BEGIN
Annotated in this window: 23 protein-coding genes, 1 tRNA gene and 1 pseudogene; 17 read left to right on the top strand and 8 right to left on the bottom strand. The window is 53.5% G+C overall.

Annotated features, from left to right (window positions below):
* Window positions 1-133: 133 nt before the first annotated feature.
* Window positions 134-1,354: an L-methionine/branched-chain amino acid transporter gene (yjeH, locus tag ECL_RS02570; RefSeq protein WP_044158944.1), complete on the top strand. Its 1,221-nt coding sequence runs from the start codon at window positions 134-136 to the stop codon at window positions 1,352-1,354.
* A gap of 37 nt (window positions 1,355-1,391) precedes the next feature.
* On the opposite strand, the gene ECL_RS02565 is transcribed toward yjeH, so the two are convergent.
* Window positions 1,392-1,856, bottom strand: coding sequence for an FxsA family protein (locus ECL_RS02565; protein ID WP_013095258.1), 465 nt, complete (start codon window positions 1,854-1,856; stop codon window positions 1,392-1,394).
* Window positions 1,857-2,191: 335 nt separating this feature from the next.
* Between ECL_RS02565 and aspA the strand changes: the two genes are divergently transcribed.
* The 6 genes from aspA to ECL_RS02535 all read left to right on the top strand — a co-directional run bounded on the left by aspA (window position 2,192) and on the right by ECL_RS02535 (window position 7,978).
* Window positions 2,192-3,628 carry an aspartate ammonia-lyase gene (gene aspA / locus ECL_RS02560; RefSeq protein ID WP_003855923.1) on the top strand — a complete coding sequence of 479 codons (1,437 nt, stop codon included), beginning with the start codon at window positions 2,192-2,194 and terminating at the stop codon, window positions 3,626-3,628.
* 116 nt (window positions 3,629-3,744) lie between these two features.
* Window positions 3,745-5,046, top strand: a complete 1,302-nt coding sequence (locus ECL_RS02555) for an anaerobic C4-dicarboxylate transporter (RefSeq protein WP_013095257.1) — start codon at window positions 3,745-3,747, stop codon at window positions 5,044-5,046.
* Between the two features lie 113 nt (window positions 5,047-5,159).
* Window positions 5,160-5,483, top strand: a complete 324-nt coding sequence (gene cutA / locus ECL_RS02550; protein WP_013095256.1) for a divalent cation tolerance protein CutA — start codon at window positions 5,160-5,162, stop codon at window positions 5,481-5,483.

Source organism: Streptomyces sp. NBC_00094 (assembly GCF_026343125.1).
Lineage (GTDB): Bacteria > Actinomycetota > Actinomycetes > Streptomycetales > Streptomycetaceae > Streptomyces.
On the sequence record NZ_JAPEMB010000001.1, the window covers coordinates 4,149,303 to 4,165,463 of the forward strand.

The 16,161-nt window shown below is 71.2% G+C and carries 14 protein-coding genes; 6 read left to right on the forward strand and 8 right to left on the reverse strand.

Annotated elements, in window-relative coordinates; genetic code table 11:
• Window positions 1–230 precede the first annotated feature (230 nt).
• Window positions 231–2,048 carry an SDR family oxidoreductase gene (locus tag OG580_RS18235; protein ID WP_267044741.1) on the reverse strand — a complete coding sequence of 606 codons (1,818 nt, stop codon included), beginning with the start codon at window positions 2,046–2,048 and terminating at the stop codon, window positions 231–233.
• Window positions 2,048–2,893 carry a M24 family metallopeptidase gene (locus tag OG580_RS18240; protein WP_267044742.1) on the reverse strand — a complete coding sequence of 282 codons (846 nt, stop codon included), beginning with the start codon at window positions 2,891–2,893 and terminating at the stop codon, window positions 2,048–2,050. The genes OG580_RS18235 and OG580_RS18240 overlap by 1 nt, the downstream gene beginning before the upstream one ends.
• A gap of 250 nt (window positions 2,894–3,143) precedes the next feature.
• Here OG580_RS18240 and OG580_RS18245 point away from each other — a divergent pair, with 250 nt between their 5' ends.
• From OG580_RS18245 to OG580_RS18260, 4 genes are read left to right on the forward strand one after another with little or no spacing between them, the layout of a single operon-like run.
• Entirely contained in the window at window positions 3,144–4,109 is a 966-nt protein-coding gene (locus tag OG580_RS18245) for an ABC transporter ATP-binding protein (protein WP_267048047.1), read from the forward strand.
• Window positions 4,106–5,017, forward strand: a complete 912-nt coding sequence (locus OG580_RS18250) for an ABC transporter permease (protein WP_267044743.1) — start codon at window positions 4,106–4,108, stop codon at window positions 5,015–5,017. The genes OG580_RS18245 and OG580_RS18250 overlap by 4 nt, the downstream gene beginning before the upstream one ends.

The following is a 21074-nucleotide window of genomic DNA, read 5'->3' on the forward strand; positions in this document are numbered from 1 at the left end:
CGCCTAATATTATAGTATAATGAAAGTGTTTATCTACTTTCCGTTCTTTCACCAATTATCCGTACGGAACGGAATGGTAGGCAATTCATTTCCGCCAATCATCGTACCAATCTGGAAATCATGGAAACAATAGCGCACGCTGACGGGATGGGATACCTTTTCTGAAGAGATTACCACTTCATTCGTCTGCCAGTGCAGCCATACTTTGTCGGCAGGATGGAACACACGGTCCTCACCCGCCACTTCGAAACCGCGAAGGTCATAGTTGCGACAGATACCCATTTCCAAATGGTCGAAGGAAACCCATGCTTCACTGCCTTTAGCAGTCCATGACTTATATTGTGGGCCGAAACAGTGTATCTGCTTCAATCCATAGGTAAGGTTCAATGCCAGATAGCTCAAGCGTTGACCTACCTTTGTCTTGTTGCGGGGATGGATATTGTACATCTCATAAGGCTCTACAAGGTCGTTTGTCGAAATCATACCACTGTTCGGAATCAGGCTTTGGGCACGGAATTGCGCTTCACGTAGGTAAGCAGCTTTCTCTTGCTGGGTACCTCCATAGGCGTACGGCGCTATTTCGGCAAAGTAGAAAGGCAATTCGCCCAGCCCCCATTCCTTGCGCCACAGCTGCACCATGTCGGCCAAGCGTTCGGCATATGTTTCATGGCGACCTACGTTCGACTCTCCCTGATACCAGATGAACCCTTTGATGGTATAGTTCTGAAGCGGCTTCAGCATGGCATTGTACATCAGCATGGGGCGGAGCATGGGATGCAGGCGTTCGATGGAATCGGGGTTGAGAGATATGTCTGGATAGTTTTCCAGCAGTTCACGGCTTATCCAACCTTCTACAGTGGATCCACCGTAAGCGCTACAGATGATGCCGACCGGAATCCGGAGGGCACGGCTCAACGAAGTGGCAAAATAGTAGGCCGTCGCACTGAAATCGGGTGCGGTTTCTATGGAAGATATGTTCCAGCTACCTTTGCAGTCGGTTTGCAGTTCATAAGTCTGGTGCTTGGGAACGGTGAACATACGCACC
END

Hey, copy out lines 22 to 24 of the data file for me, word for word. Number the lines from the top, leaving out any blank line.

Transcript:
• Window positions 231–2,048 carry an SDR family oxidoreductase gene (locus tag OG580_RS18235; protein ID WP_267044741.1) on the reverse strand — a complete coding sequence of 606 codons (1,818 nt, stop codon included), beginning with the start codon at window positions 2,046–2,048 and terminating at the stop codon, window positions 231–233.
• Window positions 2,048–2,893 carry a M24 family metallopeptidase gene (locus tag OG580_RS18240; protein WP_267044742.1) on the reverse strand — a complete coding sequence of 282 codons (846 nt, stop codon included), beginning with the start codon at window positions 2,891–2,893 and terminating at the stop codon, window positions 2,048–2,050. The genes OG580_RS18235 and OG580_RS18240 overlap by 1 nt, the downstream gene beginning before the upstream one ends.
• A gap of 250 nt (window positions 2,894–3,143) precedes the next feature.